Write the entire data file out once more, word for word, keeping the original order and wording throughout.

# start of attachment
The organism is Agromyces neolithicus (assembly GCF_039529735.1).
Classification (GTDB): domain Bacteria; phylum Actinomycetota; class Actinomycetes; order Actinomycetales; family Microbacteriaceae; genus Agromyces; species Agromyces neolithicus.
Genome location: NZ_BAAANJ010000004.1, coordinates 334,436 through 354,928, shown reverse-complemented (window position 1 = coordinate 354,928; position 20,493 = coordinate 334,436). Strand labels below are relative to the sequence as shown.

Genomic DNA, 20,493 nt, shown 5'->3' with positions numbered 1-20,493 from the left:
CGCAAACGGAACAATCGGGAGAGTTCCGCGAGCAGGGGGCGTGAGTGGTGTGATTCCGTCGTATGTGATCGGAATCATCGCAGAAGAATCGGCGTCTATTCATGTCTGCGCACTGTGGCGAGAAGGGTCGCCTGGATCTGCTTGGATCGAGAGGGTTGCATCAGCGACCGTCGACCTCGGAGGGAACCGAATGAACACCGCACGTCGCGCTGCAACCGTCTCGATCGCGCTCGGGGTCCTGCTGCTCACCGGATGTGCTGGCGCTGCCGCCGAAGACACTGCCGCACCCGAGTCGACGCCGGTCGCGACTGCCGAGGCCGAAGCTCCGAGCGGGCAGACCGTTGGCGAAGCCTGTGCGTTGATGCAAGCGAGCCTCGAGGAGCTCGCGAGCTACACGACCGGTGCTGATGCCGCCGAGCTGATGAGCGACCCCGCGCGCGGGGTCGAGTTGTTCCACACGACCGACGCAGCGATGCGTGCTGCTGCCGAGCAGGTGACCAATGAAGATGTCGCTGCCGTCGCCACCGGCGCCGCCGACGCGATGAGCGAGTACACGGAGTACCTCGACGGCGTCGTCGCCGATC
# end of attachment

The organism is Agromyces neolithicus (assembly GCF_039529735.1).
Classification (GTDB): domain Bacteria; phylum Actinomycetota; class Actinomycetes; order Actinomycetales; family Microbacteriaceae; genus Agromyces; species Agromyces neolithicus.
Genome location: NZ_BAAANJ010000004.1, coordinates 334,436 through 354,928, shown reverse-complemented (window position 1 = coordinate 354,928; position 20,493 = coordinate 334,436). Strand labels below are relative to the sequence as shown.

Genomic DNA, 20,493 nt, shown 5'->3' with positions numbered 1-20,493 from the left:
CGCAAACGGAACAATCGGGAGAGTTCCGCGAGCAGGGGGCGTGAGTGGTGTGATTCCGTCGTATGTGATCGGAATCATCGCAGAAGAATCGGCGTCTATTCATGTCTGCGCACTGTGGCGAGAAGGGTCGCCTGGATCTGCTTGGATCGAGAGGGTTGCATCAGCGACCGTCGACCTCGGAGGGAACCGAATGAACACCGCACGTCGCGCTGCAACCGTCTCGATCGCGCTCGGGGTCCTGCTGCTCACCGGATGTGCTGGCGCTGCCGCCGAAGACACTGCCGCACCCGAGTCGACGCCGGTCGCGACTGCCGAGGCCGAAGCTCCGAGCGGGCAGACCGTTGGCGAAGCCTGTGCGTTGATGCAAGCGAGCCTCGAGGAGCTCGCGAGCTACACGACCGGTGCTGATGCCGCCGAGCTGATGAGCGACCCCGCGCGCGGGGTCGAGTTGTTCCACACGACCGACGCAGCGATGCGTGCTGCTGCCGAGCAGGTGACCAATGAAGATGTCGCTGCCGTCGCCACCGGCGCCGCCGACGCGATGAGCGAGTACACGGAGTACCTCGACGGCGTCGTCGCCGATC